The Bahá'í year consists of 19 months of 19 days each (361 days), with the addition of “Intercalary
Days” (four in ordinary and five in leap years) between the eighteenth and nineteenth months to
adjust the calendar to the solar year. The months are named after the attributes of God.
The Bahá'í New Year coincides with the March equinox (March 21). The Bahá'í Era commenced with
the year of the Bab’s declaration (1844 A.D.). Each Bahá'í community holds a Nineteen Day Feast
on the first day of each Bahá'í month. The Feast has spiritual, administrative and social functions
and is the principal gathering of Bahá'ís of a particular locality. Because the Bahá'í day lasts from
sunset to sunset, the Nineteen Day Feast is generally held in the evening on the day before the
first day of the Bahá'í month according to the Gregorian calendar.
Bahá'í Month of Fasting
The last month in the Bahá'í calendar, March 2-20, is dedicated to the Bahá'í Fast. During this time,
Bahá'ís between 15 and 70 years of age do not eat or drink for 19 days from sunrise to sunset and
set aside time for prayer and meditation. Exemptions from the Fast occur for illness, pregnancy,
nursing mothers, extended travel and arduous physical labor.
Bahá'í Holy Days and Commemorative Days:
World Religion Day (Third Sunday in January): The day is devoted to proclaiming the oneness
of religion and the belief that world religion will unify the peoples of the earth. The Bahá'í-sponsored
observance was established in 1950 by the Bahá'ís of the United States.
Ayyam-i-ha or Intercalary Days (Feb. 26-March 1): Ayyam-i-ha, or “Days of Ha,” are devoted to
spiritual preparation for the Fast, celebrating, hospitality, charity and gift giving. They are
celebrated the four days (five in leap year) before the last month of the Bahá'í year.
Naw-Rúz (March 21): The Bahá'í New Year’s Day coincides with the spring equinox. Naw-Ruz is an
ancient Persian festival celebrating the "new day" and for Bahá'ís it marks the end of the annual 19-
Day Fast and is one of the nine holy days of the year when work is suspended.
Festival of Ridvan (April 21-May 2): The annual Bahá'í festival commemorates the 12 days (April
21-May 2, 1863) when Bahá’u’lláh, the founder of the Bahá'í Faith, resided in a garden called
Ridvan (Paradise) in Baghdad, Iraq. At this time He publicly proclaimed His mission as God’s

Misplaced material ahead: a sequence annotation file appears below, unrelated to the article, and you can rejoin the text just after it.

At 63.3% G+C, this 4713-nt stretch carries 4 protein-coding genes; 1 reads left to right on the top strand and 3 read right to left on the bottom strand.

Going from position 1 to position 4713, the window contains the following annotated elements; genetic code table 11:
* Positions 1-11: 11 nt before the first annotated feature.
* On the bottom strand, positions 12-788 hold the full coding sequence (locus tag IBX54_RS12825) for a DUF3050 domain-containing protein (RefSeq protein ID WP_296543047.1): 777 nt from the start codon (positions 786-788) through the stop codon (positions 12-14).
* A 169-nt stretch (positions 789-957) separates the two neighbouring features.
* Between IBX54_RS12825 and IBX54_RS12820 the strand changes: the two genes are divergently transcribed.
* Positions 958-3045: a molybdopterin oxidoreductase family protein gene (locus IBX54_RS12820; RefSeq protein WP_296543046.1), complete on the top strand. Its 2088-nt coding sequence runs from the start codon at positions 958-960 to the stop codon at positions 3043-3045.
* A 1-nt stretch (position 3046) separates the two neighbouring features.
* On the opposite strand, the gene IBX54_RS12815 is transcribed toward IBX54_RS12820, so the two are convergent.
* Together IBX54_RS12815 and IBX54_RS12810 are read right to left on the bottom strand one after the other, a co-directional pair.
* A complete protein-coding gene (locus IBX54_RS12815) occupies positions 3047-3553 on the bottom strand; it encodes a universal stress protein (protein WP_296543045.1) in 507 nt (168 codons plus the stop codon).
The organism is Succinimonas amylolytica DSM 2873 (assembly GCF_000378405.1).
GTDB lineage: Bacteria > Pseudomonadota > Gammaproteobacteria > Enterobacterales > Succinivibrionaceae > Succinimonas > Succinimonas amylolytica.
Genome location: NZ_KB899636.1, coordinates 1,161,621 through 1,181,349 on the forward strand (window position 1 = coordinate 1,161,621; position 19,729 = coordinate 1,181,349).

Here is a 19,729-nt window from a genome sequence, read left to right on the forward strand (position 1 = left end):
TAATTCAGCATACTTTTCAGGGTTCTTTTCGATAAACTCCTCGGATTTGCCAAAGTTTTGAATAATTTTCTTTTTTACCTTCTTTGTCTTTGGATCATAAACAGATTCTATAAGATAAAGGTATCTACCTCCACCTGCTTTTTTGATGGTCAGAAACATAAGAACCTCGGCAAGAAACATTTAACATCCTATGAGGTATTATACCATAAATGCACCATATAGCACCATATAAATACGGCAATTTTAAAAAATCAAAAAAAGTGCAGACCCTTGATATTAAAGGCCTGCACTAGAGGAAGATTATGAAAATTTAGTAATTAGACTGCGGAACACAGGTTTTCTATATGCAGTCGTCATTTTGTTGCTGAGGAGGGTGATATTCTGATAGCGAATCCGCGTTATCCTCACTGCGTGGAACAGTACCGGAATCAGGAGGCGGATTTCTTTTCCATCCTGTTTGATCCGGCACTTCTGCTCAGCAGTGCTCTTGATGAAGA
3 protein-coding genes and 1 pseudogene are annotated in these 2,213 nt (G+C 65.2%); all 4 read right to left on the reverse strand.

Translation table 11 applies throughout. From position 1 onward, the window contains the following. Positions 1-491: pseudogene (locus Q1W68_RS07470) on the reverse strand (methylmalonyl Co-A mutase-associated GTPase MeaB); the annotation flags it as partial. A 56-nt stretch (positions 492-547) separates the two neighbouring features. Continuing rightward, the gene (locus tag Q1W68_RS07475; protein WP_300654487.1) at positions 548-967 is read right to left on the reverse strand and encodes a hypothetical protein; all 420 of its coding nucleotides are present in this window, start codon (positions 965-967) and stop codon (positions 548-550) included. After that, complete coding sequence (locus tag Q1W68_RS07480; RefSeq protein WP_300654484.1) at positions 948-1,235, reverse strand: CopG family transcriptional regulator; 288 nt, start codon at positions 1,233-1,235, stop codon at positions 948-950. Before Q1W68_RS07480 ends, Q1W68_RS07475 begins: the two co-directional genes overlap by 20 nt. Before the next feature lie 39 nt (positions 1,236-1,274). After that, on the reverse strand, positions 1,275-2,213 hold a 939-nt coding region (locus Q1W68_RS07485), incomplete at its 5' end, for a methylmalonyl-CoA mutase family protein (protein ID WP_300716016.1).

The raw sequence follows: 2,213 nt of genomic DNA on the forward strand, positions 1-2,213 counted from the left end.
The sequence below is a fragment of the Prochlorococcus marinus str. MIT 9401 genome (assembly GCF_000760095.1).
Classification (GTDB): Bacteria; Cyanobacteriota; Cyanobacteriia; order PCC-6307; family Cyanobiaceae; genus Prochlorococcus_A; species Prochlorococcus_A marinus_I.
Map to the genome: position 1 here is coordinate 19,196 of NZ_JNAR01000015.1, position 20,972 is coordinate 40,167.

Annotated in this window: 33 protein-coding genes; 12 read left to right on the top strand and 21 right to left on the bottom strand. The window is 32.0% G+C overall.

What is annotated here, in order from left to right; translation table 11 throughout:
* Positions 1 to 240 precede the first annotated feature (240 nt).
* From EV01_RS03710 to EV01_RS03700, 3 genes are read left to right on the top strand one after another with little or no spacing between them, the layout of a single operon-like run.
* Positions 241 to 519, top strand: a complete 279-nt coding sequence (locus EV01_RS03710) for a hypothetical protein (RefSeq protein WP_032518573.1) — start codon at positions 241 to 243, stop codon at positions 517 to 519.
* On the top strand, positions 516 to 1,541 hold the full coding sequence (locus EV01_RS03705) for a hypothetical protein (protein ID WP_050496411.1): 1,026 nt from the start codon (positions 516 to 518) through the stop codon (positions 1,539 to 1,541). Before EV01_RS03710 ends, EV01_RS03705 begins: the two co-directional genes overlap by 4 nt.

messenger for this age. The first (April 21), ninth (April 29) and twelfth (May 2) days are celebrated
as holy days when work is suspended.
Declaration of the Bab (May 23): The Bahá'í commemorates May 23, 1844, when the Bab, the
herald of the Bahá'í Faith, announced in Shiraz, Persia (now Iran), that he was the herald of a new
messenger of God. It is one of the nine holy days of the year when work is suspended.
Ascension of Bahá’u’lláh (May 29): Bahá'ís observe the anniversary of the death in exile of
Baha’u’llah, the founder of the Bahá'í Faith, on May 29, 1892, outside Akko (also known as Akka or
Acre), in what is now northern Israel. It is one of the nine holy days of the year where work is
Race Unity Day (Second Sunday in June): The Bahá'í-sponsored observance promotes racial
harmony and understanding and the essential unity of humanity. It was established in 1957 by the
Bahá'ís of the U.S.
Martyrdom of the Bab (July 9): The holy day commemorates the anniversary of the execution of
the Bab (Siyyid ‘Ali-Muhammad), the herald of the Bahá'í Faith, by a firing squad on July 9, 1850, in
Tabriz, Persia (now Iran). It is one of the nine holy days of the year when work is suspended.
Birth of the Bab (Oct. 20): The day is an observance of the anniversary of the birth on Oct. 20,
1819, in Shiraz, Persia (now Iran), of Siyyid ‘Ali-Muhammad, who later took the title of “the Bab,”
meaning “the Gate.” The Bab was the herald of the Bahá'í Faith. The day is one of the nine holy
days of the year when work is suspended.
Birth of Bahá’u’lláh (Nov. 12): Bahá'ís observe the anniversary of the birth of Bahá’u’lláh (born
Mirza Husayn-‘Ali) on Nov. 12, 1817, in Tehran, Persia (now Iran). Bahá’u’lláh, which means the
“Glory of God,” is the founder of the Bahá'í Faith. It is one of the nine holy days of the year when
work is suspended.
Day of the Covenant (Nov. 26): The festival commemorates Bahá’u’lláh’s appointment of his
eldest son, ‘Abdu’l-Bahá, as the Center of His Covenant.
Ascension of 'Abdu’l-Bahá (Nov 28): Bahá'ís observe the anniversary of the death of
'Abdu’l-Bahá, son of Bahá’u’lláh and His appointed succesor, on Nov 28, 1921 in Haifa, in what is
now northern Israel.
Bahá'í Holy Days:
"Consort with the followers of all religions in a spirit
of friendliness & fellowship."